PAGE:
The Wonders of Felting

Non-knitters may not be familiar with the term felting, but anyone who has even thrown a wool sweater in the washing machine and had it come sized to fit a small dog, is familiar with the concept.  Being familiar with the concept, people may wonder why any knitter would purposely do that to their work. However, felting is a great method to turn something that looks like this:

Into something much more useful, like this:

Felting also creates a more sturdy fabric, making it perfect for things like slippers. (Kindly ignore the leaf pieces on the slippers, I wore them outside a couple times while chasing after the dog in the backyard)

Felting is a process that can be done with most animal fibers, like wool. The secret is that the shaft of the animal fibers are covered with little scales. When exposed to heat, these scales tend to start to stick out. Fiction with make the scales from several fibers start to stick together, eventually forming a felted material. 

In addition to the shrinking wool sweater, another commonly experienced example of this would be the matted hair that you sometimes find on animals, or matted human hair, for that matter. It is all the same concept. 

Slipper Pieces Pre-felting

Felting can be a little tricky. Felting shrinks the material, can be a little unpredictable, and is not reversible. This causes me to admire the good people who write patterns involving felting.

Despite these things, the actual process of felting is not difficult. You start by creating your knitting. It usually looks pretty loose, big, and floppy. At best, pre-felted pieces bear a distant resemblance to the desired finished product, and the fact that felting shrinks the pieces more lengthwise than width wise often creates an awkward looking project.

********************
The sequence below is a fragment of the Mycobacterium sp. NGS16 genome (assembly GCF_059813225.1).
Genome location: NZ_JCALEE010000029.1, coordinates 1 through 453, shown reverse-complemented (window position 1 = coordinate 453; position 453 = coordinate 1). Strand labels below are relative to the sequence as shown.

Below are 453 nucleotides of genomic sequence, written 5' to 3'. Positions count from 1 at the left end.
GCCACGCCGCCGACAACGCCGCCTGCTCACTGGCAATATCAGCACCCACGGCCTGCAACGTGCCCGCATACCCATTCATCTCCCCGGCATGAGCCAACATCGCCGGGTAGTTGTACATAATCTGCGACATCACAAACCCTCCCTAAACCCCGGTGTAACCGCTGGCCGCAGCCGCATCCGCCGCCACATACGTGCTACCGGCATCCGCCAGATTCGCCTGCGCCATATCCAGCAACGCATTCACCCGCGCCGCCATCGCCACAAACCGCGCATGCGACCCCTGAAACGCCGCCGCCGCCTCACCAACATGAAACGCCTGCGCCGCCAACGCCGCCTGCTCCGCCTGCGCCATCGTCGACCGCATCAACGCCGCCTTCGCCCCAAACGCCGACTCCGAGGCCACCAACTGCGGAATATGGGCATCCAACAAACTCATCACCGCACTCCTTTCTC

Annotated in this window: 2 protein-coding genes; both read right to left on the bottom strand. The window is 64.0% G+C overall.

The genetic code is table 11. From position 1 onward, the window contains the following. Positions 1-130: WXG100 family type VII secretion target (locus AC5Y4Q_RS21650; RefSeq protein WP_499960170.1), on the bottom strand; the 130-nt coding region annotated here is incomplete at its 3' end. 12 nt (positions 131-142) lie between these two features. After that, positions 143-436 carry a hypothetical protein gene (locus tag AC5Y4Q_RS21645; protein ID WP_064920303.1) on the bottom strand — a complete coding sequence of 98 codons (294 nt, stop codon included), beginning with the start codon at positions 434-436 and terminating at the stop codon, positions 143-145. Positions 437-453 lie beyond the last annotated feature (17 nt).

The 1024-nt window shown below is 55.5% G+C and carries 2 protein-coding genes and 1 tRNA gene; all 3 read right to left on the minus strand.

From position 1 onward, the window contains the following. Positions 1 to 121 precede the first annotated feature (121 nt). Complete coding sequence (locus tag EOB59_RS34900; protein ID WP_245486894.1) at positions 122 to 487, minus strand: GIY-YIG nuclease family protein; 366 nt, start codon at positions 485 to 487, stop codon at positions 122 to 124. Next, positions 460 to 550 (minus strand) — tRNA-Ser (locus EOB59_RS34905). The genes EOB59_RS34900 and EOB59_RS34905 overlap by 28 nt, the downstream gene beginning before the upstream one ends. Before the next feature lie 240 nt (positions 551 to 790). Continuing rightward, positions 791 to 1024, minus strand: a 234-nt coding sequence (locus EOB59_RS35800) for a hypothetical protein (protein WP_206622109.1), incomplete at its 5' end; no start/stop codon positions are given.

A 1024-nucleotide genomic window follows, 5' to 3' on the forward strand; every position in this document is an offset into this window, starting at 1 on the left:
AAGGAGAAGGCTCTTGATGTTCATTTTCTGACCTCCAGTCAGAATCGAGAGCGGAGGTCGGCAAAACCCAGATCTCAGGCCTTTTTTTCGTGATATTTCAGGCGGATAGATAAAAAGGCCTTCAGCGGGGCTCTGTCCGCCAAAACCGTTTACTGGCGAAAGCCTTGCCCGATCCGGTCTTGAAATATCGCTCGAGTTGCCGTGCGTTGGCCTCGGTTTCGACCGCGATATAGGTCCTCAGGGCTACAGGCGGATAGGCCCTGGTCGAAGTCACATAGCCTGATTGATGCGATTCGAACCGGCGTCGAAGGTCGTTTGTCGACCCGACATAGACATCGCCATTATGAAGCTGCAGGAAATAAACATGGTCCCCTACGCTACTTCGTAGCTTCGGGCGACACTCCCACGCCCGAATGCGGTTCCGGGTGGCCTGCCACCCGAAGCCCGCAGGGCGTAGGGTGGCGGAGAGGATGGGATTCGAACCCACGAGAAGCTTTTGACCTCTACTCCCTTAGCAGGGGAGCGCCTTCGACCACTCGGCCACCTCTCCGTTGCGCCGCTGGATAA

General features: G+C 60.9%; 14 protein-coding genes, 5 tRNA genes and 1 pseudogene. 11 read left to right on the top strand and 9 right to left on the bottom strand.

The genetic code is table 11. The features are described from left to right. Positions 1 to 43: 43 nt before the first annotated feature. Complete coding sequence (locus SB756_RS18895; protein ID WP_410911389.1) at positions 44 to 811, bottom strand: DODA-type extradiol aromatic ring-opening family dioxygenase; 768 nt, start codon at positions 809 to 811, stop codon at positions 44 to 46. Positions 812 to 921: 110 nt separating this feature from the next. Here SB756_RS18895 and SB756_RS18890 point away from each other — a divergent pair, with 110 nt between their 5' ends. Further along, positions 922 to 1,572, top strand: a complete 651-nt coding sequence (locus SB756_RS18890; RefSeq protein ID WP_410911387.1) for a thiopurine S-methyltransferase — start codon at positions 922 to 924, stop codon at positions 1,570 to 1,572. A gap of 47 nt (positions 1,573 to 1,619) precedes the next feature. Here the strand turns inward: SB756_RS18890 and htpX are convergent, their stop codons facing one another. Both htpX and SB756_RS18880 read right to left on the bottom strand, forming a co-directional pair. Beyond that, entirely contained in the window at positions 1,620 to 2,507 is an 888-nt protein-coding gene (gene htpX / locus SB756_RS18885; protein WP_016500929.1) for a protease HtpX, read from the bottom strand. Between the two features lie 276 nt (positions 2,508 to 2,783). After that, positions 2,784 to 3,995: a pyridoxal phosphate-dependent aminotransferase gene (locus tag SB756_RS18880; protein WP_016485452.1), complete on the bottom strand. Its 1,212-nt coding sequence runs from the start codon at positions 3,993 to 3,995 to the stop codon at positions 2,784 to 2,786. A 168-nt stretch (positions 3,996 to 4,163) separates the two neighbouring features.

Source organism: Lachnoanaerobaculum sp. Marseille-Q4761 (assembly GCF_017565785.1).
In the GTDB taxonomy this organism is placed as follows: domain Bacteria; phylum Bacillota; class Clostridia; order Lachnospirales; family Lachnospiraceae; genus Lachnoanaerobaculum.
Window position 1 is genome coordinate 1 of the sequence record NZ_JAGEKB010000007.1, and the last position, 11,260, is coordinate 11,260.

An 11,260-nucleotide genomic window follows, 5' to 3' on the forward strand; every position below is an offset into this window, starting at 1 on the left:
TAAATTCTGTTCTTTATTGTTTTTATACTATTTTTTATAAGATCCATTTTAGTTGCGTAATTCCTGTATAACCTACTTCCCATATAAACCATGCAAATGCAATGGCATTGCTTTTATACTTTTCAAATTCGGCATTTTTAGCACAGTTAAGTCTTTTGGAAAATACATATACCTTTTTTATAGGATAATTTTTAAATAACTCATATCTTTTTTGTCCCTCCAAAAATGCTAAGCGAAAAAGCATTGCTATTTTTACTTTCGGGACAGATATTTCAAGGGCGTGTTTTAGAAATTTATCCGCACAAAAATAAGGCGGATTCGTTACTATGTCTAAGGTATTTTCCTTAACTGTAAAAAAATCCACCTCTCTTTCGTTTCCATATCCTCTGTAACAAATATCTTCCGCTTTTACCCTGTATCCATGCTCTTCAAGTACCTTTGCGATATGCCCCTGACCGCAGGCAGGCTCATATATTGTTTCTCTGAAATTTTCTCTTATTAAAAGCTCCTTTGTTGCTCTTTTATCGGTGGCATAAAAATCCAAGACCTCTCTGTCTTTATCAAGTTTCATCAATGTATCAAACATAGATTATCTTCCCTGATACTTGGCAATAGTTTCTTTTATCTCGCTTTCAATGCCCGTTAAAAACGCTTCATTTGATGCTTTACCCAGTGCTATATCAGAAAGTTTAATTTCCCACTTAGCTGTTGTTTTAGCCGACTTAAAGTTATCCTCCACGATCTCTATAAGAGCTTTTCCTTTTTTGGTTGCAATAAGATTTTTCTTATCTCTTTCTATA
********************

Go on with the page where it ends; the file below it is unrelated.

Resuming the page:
Then, you take your precious knitting and load it into a pillowcase (I use a zippered one). Close up the top.

Prepare your washing machine for felting. You want to set the water temperature to hot, select the lowest possible water level and add some materials to create friction, some people use tennis balls, some use jeans, I usually use towels. Add a small amount of detergent, and start the machine. Take a deep breath and toss the knitting into the machine.

Once the machine starts to agitate, check on the progress frequently. I usually check somewhere between five and ten minutes. Checking this often gets annoying, but it you shrink your item too far, it cannot be undone.

Don’t let the machine go into the spin cycle, you’ll end up with creases in your project. Depending on how long the process is taking, you might need to restart the agitation cycle. 

Once the felting has completed, take the pieces out of the pillowcase and rinse them in cold water. Stretch the pieces into the desired shapes and set them out to dry. To get the slippers into a good shape, I used newspapers and the plastic inserts that store put into shoes to help them keep their shape. Let the pieces dry, which depending on the humidity, can take up to several days.

Enjoy the finished result and smirk because you’ve learned another knitting technique.

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